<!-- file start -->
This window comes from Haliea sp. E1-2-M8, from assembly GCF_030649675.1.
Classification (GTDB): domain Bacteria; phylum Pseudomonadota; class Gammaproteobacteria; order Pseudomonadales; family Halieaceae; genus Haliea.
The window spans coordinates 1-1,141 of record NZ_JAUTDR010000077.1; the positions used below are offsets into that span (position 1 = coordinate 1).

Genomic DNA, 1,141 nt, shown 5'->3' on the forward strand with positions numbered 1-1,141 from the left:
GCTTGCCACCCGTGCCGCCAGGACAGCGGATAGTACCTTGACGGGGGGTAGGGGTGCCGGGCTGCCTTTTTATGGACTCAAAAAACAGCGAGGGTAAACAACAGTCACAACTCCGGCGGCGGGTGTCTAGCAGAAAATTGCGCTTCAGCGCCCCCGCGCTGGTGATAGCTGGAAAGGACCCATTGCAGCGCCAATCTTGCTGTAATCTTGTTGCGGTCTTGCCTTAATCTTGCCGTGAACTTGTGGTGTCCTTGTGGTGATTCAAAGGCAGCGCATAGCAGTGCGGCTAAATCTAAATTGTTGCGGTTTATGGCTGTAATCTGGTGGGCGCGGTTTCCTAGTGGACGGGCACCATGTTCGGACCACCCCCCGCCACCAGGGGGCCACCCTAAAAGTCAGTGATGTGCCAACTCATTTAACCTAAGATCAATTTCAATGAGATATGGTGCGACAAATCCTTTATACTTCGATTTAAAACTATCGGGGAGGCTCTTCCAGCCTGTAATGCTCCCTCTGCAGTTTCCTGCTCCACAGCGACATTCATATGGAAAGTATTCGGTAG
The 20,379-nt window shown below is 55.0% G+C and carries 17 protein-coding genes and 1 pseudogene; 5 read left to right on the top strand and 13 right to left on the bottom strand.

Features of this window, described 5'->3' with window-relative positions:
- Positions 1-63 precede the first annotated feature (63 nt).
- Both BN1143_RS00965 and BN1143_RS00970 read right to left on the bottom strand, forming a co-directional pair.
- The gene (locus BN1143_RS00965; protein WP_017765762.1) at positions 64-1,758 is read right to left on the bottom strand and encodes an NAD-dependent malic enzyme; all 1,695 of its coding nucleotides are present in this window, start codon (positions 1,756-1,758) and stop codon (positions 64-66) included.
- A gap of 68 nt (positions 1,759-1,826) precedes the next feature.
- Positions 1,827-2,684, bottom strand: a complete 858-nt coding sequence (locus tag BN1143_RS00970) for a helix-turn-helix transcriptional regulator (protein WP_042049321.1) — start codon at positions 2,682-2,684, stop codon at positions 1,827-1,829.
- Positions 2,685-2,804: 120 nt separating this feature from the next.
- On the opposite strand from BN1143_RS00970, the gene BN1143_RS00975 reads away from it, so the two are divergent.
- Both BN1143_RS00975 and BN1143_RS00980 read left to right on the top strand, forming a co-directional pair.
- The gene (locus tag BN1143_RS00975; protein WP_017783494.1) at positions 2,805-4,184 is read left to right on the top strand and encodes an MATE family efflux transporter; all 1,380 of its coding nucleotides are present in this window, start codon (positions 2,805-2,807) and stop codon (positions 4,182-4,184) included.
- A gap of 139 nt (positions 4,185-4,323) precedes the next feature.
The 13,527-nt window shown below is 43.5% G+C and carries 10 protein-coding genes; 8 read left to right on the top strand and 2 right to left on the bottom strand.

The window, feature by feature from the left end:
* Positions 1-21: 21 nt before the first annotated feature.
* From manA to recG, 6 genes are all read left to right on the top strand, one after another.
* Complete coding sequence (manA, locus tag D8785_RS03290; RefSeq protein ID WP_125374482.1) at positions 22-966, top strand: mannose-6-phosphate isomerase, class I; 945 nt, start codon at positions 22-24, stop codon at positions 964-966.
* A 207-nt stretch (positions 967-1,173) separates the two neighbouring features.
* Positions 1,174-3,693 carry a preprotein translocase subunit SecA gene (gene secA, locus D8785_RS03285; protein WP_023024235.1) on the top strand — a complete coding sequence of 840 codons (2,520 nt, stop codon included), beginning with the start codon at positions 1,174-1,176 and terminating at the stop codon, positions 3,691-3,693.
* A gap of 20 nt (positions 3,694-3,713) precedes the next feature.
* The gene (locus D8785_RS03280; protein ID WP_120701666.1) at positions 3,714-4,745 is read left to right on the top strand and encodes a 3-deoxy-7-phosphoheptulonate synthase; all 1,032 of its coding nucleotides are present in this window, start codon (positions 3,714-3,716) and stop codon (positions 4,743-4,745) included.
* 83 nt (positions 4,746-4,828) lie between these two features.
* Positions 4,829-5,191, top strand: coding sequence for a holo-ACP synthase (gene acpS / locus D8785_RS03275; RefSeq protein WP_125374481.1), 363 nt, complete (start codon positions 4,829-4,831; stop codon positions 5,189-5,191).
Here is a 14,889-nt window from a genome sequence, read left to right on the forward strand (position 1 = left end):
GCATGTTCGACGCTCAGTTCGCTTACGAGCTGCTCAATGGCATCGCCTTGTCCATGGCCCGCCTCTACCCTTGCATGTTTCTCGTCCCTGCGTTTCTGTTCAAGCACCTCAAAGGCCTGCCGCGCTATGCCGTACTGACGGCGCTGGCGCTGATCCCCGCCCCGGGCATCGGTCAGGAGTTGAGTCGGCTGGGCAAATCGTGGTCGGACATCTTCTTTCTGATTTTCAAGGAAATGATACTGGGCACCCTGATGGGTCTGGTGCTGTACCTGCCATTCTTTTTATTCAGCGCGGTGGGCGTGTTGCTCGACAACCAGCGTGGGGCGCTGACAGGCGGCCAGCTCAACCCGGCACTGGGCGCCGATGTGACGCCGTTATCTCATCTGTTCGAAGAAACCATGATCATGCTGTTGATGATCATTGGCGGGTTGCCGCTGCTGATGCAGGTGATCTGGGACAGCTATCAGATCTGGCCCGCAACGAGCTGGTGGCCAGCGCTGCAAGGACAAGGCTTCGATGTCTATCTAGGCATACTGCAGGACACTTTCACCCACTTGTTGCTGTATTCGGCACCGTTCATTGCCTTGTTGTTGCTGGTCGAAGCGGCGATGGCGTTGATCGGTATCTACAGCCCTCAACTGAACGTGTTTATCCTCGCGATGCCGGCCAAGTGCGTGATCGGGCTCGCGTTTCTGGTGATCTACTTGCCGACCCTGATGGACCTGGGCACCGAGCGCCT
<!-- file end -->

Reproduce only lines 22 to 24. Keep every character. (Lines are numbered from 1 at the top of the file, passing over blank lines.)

* Complete coding sequence (manA, locus tag D8785_RS03290; RefSeq protein ID WP_125374482.1) at positions 22-966, top strand: mannose-6-phosphate isomerase, class I; 945 nt, start codon at positions 22-24, stop codon at positions 964-966.
* A 207-nt stretch (positions 967-1,173) separates the two neighbouring features.
* Positions 1,174-3,693 carry a preprotein translocase subunit SecA gene (gene secA, locus D8785_RS03285; protein WP_023024235.1) on the top strand — a complete coding sequence of 840 codons (2,520 nt, stop codon included), beginning with the start codon at positions 1,174-1,176 and terminating at the stop codon, positions 3,691-3,693.